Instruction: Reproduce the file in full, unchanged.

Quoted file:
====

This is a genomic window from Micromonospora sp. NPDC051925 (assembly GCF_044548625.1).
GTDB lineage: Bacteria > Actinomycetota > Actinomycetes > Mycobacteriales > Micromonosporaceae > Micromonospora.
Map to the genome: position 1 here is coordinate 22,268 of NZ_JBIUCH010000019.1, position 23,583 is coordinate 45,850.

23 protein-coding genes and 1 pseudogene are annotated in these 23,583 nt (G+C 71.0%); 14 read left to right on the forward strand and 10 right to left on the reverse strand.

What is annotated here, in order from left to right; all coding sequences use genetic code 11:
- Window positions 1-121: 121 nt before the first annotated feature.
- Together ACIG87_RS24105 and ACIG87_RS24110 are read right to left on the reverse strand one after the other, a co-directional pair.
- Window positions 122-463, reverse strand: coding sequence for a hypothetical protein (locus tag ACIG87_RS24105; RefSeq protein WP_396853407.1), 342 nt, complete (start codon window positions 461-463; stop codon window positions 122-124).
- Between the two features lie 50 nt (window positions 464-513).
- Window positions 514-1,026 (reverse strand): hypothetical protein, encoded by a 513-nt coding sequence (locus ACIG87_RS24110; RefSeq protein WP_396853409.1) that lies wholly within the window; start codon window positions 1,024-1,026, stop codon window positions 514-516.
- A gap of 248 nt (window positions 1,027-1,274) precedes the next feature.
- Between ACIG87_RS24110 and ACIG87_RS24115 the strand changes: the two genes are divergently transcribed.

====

This is a genomic window from Micromonospora sp. NPDC051925 (assembly GCF_044548625.1).
GTDB lineage: Bacteria > Actinomycetota > Actinomycetes > Mycobacteriales > Micromonosporaceae > Micromonospora.
Map to the genome: position 1 here is coordinate 22,268 of NZ_JBIUCH010000019.1, position 23,583 is coordinate 45,850.

23 protein-coding genes and 1 pseudogene are annotated in these 23,583 nt (G+C 71.0%); 14 read left to right on the forward strand and 10 right to left on the reverse strand.

What is annotated here, in order from left to right; all coding sequences use genetic code 11:
- Window positions 1-121: 121 nt before the first annotated feature.
- Together ACIG87_RS24105 and ACIG87_RS24110 are read right to left on the reverse strand one after the other, a co-directional pair.
- Window positions 122-463, reverse strand: coding sequence for a hypothetical protein (locus tag ACIG87_RS24105; RefSeq protein WP_396853407.1), 342 nt, complete (start codon window positions 461-463; stop codon window positions 122-124).
- Between the two features lie 50 nt (window positions 464-513).
- Window positions 514-1,026 (reverse strand): hypothetical protein, encoded by a 513-nt coding sequence (locus ACIG87_RS24110; RefSeq protein WP_396853409.1) that lies wholly within the window; start codon window positions 1,024-1,026, stop codon window positions 514-516.
- A gap of 248 nt (window positions 1,027-1,274) precedes the next feature.
- Between ACIG87_RS24110 and ACIG87_RS24115 the strand changes: the two genes are divergently transcribed.